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Posted: May 09, 2014
DNA takes a chemical bath
(Nanowerk News) Genetic engineering of plants, animals and microorganisms such as bacteria typically involves the use of restriction enzymes to ‘cut and paste’ DNA fragments into certain genetic sequence locations. This process allows scientists to introduce new genes into an organism, but is constrained to specific recognition sequences, limiting the design of recombinant DNA molecules.
The technique developed by Ueda and his co-workers, which is called quantitative base-induced DNA cleavage (QBIC), starts with the generation of DNA fragments containing 5-ethynyluracil in place of thymine—two molecules with similar structures. These products are then immersed in an aqueous solution containing methylamine, a derivative of ammonia. In this chemical bath, all the nucleotides containing 5-ethynyluracil become cleaved, introducing gaps near the cleaved ends. The gaps in the resulting DNA fragments create protruding ends that can be inserted into circular DNA molecules known as plasmids. The plasmids can then be inserted into the target organism, such as a bacterial cell, to complete the genetic engineering process.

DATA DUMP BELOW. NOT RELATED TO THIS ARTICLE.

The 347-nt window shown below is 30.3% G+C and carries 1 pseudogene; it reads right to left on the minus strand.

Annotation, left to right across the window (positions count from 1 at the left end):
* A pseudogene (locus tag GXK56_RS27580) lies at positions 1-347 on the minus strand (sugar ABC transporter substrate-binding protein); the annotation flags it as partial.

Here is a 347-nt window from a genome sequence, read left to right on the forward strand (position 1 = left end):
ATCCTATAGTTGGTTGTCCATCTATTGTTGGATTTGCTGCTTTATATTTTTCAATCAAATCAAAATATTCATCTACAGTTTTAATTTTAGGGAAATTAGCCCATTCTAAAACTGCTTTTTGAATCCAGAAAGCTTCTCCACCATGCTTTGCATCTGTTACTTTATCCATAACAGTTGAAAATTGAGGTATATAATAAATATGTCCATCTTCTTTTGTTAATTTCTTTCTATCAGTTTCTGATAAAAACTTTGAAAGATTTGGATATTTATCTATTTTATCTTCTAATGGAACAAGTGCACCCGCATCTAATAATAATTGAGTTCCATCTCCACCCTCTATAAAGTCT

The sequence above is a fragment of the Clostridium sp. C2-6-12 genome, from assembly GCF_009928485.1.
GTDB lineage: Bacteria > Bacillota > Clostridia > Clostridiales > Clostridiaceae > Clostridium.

“Compared with restriction enzymes, the QBIC reaction has the advantage that we can freely design the sequences at the protruding termini generated by the DNA cleavage,” says Katsuhiko Matsumoto from the research team. “The experimental procedure for DNA concatenation using the QBIC reaction is also simple,” he adds. “DNA can be concatenated by the addition and removal of methylamine, hybridized by heating and cooling, and incorporated into an organism—in this case the bacterium Escherichia coli.”
Another potential boon of the QBIC method is that it is less sensitive to laboratory conditions than enzyme-based techniques and can be run at room temperature. Being a chemical method, it is also generally cheaper to perform than enzyme-based methods. One limitation of the QBIC method in its present form is that long stretches of DNA can lose their structure after treatment with the methylamine solution, which prevents the two-stranded, helical shape from being restored. Ueda’s team is now refining the protocol to extend its ability to handle longer DNA fragments. “If we find a solution to this problem,” Matsumoto notes, “the QBIC method would become very attractive for the concatenation of long DNA fragments.”
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